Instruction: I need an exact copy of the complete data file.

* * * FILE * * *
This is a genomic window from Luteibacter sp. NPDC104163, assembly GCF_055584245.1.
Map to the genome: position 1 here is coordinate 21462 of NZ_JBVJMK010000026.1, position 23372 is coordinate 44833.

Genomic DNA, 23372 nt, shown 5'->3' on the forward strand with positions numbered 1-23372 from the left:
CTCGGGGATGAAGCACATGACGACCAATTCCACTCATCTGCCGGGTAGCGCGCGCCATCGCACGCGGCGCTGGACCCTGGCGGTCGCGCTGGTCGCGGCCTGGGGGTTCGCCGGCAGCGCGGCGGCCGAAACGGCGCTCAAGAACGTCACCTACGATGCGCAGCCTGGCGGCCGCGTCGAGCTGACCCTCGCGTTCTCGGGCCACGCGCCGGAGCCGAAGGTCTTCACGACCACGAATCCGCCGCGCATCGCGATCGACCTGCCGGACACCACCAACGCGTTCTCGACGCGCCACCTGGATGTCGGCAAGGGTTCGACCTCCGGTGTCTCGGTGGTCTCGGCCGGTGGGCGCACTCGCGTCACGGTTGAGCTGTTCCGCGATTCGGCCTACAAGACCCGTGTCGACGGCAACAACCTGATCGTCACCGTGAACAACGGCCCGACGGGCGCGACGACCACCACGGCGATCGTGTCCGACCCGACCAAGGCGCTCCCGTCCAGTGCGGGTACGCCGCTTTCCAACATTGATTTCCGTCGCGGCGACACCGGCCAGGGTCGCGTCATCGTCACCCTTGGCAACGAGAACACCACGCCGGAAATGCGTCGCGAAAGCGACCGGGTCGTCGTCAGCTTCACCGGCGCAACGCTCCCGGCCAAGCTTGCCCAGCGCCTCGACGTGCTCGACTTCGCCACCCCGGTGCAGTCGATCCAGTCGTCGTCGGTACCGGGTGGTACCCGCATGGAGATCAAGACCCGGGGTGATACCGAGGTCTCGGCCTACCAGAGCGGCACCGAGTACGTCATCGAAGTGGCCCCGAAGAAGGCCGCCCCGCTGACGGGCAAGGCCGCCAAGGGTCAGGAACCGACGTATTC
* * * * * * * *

This is a genomic window from Luteibacter sp. NPDC104163, assembly GCF_055584245.1.
Map to the genome: position 1 here is coordinate 21462 of NZ_JBVJMK010000026.1, position 23372 is coordinate 44833.

Genomic DNA, 23372 nt, shown 5'->3' on the forward strand with positions numbered 1-23372 from the left:
CTCGGGGATGAAGCACATGACGACCAATTCCACTCATCTGCCGGGTAGCGCGCGCCATCGCACGCGGCGCTGGACCCTGGCGGTCGCGCTGGTCGCGGCCTGGGGGTTCGCCGGCAGCGCGGCGGCCGAAACGGCGCTCAAGAACGTCACCTACGATGCGCAGCCTGGCGGCCGCGTCGAGCTGACCCTCGCGTTCTCGGGCCACGCGCCGGAGCCGAAGGTCTTCACGACCACGAATCCGCCGCGCATCGCGATCGACCTGCCGGACACCACCAACGCGTTCTCGACGCGCCACCTGGATGTCGGCAAGGGTTCGACCTCCGGTGTCTCGGTGGTCTCGGCCGGTGGGCGCACTCGCGTCACGGTTGAGCTGTTCCGCGATTCGGCCTACAAGACCCGTGTCGACGGCAACAACCTGATCGTCACCGTGAACAACGGCCCGACGGGCGCGACGACCACCACGGCGATCGTGTCCGACCCGACCAAGGCGCTCCCGTCCAGTGCGGGTACGCCGCTTTCCAACATTGATTTCCGTCGCGGCGACACCGGCCAGGGTCGCGTCATCGTCACCCTTGGCAACGAGAACACCACGCCGGAAATGCGTCGCGAAAGCGACCGGGTCGTCGTCAGCTTCACCGGCGCAACGCTCCCGGCCAAGCTTGCCCAGCGCCTCGACGTGCTCGACTTCGCCACCCCGGTGCAGTCGATCCAGTCGTCGTCGGTACCGGGTGGTACCCGCATGGAGATCAAGACCCGGGGTGATACCGAGGTCTCGGCCTACCAGAGCGGCACCGAGTACGTCATCGAAGTGGCCCCGAAGAAGGCCGCCCCGCTGACGGGCAAGGCCGCCAAGGGTCAGGAACCGACGTATTC